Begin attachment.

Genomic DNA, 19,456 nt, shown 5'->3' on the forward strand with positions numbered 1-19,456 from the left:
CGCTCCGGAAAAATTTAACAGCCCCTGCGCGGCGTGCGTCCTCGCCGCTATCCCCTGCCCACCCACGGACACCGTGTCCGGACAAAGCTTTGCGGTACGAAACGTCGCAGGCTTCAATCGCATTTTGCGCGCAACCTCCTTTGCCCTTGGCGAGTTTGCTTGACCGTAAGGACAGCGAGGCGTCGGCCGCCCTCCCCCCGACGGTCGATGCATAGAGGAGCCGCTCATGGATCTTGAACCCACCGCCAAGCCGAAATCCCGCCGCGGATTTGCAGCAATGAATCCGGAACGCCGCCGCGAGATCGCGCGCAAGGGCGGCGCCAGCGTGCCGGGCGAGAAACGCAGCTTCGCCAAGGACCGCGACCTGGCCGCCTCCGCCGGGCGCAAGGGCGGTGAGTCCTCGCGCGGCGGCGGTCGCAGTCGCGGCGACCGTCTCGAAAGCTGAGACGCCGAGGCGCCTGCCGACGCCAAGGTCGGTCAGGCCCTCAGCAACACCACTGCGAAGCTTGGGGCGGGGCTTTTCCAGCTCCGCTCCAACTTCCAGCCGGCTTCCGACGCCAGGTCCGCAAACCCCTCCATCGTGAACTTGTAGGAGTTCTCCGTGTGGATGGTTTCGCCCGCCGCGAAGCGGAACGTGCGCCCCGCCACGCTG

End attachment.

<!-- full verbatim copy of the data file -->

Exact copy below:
Genomic DNA, 19,456 nt, shown 5'->3' on the forward strand with positions numbered 1-19,456 from the left:
CGCTCCGGAAAAATTTAACAGCCCCTGCGCGGCGTGCGTCCTCGCCGCTATCCCCTGCCCACCCACGGACACCGTGTCCGGACAAAGCTTTGCGGTACGAAACGTCGCAGGCTTCAATCGCATTTTGCGCGCAACCTCCTTTGCCCTTGGCGAGTTTGCTTGACCGTAAGGACAGCGAGGCGTCGGCCGCCCTCCCCCCGACGGTCGATGCATAGAGGAGCCGCTCATGGATCTTGAACCCACCGCCAAGCCGAAATCCCGCCGCGGATTTGCAGCAATGAATCCGGAACGCCGCCGCGAGATCGCGCGCAAGGGCGGCGCCAGCGTGCCGGGCGAGAAACGCAGCTTCGCCAAGGACCGCGACCTGGCCGCCTCCGCCGGGCGCAAGGGCGGTGAGTCCTCGCGCGGCGGCGGTCGCAGTCGCGGCGACCGTCTCGAAAGCTGAGACGCCGAGGCGCCTGCCGACGCCAAGGTCGGTCAGGCCCTCAGCAACACCACTGCGAAGCTTGGGGCGGGGCTTTTCCAGCTCCGCTCCAACTTCCAGCCGGCTTCCGACGCCAGGTCCGCAAACCCCTCCATCGTGAACTTGTAGGAGTTCTCCGTGTGGATGGTTTCGCCCGCCGCGAAGCGGAACGTGCGCCCCGCCACGCTG